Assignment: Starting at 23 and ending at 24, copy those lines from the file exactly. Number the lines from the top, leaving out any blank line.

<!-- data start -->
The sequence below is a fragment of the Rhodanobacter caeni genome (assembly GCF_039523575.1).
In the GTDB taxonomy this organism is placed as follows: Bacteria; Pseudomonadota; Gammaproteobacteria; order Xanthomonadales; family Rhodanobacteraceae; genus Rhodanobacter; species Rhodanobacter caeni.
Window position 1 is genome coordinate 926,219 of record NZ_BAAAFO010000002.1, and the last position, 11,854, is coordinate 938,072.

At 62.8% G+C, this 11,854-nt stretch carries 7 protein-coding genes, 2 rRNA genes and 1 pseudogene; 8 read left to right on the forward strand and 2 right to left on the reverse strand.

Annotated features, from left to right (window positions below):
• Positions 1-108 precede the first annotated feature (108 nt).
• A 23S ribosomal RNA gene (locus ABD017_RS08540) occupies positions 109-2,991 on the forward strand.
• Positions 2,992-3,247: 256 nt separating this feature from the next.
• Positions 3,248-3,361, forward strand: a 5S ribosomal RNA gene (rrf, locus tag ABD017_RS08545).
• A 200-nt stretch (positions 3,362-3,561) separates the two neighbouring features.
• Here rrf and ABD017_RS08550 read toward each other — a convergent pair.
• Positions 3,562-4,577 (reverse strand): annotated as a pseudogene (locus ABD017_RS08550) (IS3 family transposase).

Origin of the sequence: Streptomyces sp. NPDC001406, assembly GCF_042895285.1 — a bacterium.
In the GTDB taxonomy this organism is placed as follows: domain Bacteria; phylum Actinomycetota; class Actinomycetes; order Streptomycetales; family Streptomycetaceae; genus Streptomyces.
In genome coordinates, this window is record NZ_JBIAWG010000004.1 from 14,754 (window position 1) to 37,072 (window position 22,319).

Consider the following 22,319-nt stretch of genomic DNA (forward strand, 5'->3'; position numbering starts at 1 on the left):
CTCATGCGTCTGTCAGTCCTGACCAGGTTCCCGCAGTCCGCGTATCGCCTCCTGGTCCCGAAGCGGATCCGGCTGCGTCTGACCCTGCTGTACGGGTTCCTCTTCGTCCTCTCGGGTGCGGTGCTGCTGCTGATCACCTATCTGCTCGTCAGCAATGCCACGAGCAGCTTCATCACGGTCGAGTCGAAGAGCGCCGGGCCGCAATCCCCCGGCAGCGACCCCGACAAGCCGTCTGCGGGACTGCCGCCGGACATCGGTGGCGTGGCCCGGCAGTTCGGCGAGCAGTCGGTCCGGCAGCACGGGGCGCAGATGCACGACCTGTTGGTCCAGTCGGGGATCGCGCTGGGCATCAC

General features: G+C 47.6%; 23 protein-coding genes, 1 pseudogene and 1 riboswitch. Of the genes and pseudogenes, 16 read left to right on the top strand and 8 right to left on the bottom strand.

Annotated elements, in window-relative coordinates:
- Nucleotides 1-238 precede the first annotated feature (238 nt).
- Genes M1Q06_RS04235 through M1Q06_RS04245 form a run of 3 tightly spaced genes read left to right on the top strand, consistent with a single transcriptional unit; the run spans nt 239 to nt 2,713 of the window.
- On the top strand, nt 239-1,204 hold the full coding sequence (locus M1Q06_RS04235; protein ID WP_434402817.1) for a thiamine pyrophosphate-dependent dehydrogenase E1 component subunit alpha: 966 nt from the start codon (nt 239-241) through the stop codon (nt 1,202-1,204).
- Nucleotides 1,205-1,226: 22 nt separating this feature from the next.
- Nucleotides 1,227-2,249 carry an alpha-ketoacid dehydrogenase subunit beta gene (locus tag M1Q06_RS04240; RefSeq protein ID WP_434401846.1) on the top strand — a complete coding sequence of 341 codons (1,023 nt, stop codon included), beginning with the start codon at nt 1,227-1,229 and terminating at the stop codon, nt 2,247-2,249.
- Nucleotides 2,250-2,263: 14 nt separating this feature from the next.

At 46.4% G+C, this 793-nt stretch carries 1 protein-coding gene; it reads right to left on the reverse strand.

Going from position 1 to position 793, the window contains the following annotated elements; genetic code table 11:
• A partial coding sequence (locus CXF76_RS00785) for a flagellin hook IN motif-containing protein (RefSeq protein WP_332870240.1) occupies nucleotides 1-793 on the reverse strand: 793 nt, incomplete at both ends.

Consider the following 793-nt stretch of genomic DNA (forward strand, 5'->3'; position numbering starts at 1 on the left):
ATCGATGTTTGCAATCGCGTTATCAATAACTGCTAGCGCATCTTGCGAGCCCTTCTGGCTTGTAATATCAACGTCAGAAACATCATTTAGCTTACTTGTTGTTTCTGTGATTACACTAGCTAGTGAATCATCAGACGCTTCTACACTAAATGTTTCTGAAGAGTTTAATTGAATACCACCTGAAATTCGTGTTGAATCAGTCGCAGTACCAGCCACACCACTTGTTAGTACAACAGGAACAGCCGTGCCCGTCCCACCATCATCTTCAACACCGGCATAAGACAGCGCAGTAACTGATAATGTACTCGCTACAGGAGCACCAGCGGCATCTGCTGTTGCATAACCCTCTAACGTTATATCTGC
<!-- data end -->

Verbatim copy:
- Nucleotides 1,205-1,226: 22 nt separating this feature from the next.
- Nucleotides 1,227-2,249 carry an alpha-ketoacid dehydrogenase subunit beta gene (locus tag M1Q06_RS04240; RefSeq protein ID WP_434401846.1) on the top strand — a complete coding sequence of 341 codons (1,023 nt, stop codon included), beginning with the start codon at nt 1,227-1,229 and terminating at the stop codon, nt 2,247-2,249.